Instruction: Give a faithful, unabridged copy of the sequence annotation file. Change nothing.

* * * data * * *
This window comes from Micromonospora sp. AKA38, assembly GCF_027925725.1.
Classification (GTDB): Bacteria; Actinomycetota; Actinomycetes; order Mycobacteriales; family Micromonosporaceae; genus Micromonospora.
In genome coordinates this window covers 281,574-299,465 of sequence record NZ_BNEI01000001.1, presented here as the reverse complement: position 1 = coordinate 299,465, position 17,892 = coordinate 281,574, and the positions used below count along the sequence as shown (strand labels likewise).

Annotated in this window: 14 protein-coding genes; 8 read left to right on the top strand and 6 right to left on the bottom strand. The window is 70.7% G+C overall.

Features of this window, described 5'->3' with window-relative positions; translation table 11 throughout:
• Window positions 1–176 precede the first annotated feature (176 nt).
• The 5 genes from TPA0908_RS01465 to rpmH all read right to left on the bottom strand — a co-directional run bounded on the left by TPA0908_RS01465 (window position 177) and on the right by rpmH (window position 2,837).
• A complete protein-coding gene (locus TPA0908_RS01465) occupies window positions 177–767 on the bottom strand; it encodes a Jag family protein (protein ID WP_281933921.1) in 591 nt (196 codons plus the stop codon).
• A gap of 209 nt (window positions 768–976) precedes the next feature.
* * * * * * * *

This window comes from Micromonospora sp. AKA38, assembly GCF_027925725.1.
Classification (GTDB): Bacteria; Actinomycetota; Actinomycetes; order Mycobacteriales; family Micromonosporaceae; genus Micromonospora.
In genome coordinates this window covers 281,574-299,465 of sequence record NZ_BNEI01000001.1, presented here as the reverse complement: position 1 = coordinate 299,465, position 17,892 = coordinate 281,574, and the positions used below count along the sequence as shown (strand labels likewise).

Annotated in this window: 14 protein-coding genes; 8 read left to right on the top strand and 6 right to left on the bottom strand. The window is 70.7% G+C overall.

Features of this window, described 5'->3' with window-relative positions; translation table 11 throughout:
• Window positions 1–176 precede the first annotated feature (176 nt).
• The 5 genes from TPA0908_RS01465 to rpmH all read right to left on the bottom strand — a co-directional run bounded on the left by TPA0908_RS01465 (window position 177) and on the right by rpmH (window position 2,837).
• A complete protein-coding gene (locus TPA0908_RS01465) occupies window positions 177–767 on the bottom strand; it encodes a Jag family protein (protein ID WP_281933921.1) in 591 nt (196 codons plus the stop codon).
• A gap of 209 nt (window positions 768–976) precedes the next feature.